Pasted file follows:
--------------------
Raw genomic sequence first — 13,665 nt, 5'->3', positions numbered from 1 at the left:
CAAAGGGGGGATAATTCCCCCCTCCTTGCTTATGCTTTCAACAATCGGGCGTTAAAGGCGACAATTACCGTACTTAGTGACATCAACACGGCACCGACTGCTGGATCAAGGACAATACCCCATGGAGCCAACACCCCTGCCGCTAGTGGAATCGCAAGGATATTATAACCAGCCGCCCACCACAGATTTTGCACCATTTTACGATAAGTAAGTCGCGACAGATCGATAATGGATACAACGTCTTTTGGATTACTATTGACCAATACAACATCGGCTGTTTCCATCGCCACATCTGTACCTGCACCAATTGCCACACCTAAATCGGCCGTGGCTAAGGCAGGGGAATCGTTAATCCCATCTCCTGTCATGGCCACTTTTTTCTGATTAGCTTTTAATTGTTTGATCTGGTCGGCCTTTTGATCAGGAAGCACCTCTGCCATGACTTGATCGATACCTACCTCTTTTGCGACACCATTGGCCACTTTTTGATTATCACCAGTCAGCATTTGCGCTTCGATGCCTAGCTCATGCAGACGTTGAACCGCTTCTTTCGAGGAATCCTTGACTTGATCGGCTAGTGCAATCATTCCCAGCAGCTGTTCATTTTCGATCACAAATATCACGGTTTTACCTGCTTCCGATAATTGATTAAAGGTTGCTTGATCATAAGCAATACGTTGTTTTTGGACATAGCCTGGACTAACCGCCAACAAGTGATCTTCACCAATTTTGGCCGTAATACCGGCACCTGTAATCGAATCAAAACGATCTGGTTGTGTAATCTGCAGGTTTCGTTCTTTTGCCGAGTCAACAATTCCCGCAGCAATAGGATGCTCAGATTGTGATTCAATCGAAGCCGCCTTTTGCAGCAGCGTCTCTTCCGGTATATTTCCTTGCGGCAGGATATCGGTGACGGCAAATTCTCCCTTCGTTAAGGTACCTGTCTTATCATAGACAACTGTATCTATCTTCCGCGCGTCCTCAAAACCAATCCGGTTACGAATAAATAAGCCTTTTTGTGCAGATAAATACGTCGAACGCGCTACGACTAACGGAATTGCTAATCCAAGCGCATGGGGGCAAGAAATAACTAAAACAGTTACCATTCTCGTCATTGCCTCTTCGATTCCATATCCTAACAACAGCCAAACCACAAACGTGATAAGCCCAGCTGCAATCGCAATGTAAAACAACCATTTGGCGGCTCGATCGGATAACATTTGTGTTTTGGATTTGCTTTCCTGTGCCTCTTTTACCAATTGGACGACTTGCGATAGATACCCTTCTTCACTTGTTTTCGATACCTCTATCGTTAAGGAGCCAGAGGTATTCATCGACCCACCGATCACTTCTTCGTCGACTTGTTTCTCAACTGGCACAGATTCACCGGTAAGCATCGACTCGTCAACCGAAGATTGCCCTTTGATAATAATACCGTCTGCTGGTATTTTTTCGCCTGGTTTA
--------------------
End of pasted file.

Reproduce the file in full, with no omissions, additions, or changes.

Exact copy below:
Raw genomic sequence first — 13,665 nt, 5'->3', positions numbered from 1 at the left:
CAAAGGGGGGATAATTCCCCCCTCCTTGCTTATGCTTTCAACAATCGGGCGTTAAAGGCGACAATTACCGTACTTAGTGACATCAACACGGCACCGACTGCTGGATCAAGGACAATACCCCATGGAGCCAACACCCCTGCCGCTAGTGGAATCGCAAGGATATTATAACCAGCCGCCCACCACAGATTTTGCACCATTTTACGATAAGTAAGTCGCGACAGATCGATAATGGATACAACGTCTTTTGGATTACTATTGACCAATACAACATCGGCTGTTTCCATCGCCACATCTGTACCTGCACCAATTGCCACACCTAAATCGGCCGTGGCTAAGGCAGGGGAATCGTTAATCCCATCTCCTGTCATGGCCACTTTTTTCTGATTAGCTTTTAATTGTTTGATCTGGTCGGCCTTTTGATCAGGAAGCACCTCTGCCATGACTTGATCGATACCTACCTCTTTTGCGACACCATTGGCCACTTTTTGATTATCACCAGTCAGCATTTGCGCTTCGATGCCTAGCTCATGCAGACGTTGAACCGCTTCTTTCGAGGAATCCTTGACTTGATCGGCTAGTGCAATCATTCCCAGCAGCTGTTCATTTTCGATCACAAATATCACGGTTTTACCTGCTTCCGATAATTGATTAAAGGTTGCTTGATCATAAGCAATACGTTGTTTTTGGACATAGCCTGGACTAACCGCCAACAAGTGATCTTCACCAATTTTGGCCGTAATACCGGCACCTGTAATCGAATCAAAACGATCTGGTTGTGTAATCTGCAGGTTTCGTTCTTTTGCCGAGTCAACAATTCCCGCAGCAATAGGATGCTCAGATTGTGATTCAATCGAAGCCGCCTTTTGCAGCAGCGTCTCTTCCGGTATATTTCCTTGCGGCAGGATATCGGTGACGGCAAATTCTCCCTTCGTTAAGGTACCTGTCTTATCATAGACAACTGTATCTATCTTCCGCGCGTCCTCAAAACCAATCCGGTTACGAATAAATAAGCCTTTTTGTGCAGATAAATACGTCGAACGCGCTACGACTAACGGAATTGCTAATCCAAGCGCATGGGGGCAAGAAATAACTAAAACAGTTACCATTCTCGTCATTGCCTCTTCGATTCCATATCCTAACAACAGCCAAACCACAAACGTGATAAGCCCAGCTGCAATCGCAATGTAAAACAACCATTTGGCGGCTCGATCGGATAACATTTGTGTTTTGGATTTGCTTTCCTGTGCCTCTTTTACCAATTGGACGACTTGCGATAGATACCCTTCTTCACTTGTTTTCGATACCTCTATCGTTAAGGAGCCAGAGGTATTCATCGACCCACCGATCACTTCTTCGTCGACTTGTTTCTCAACTGGCACAGATTCACCGGTAAGCATCGACTCGTCAACCGAAGATTGCCCTTTGATAATAATACCGTCTGCTGGTATTTTTTCGCCTGGTTTA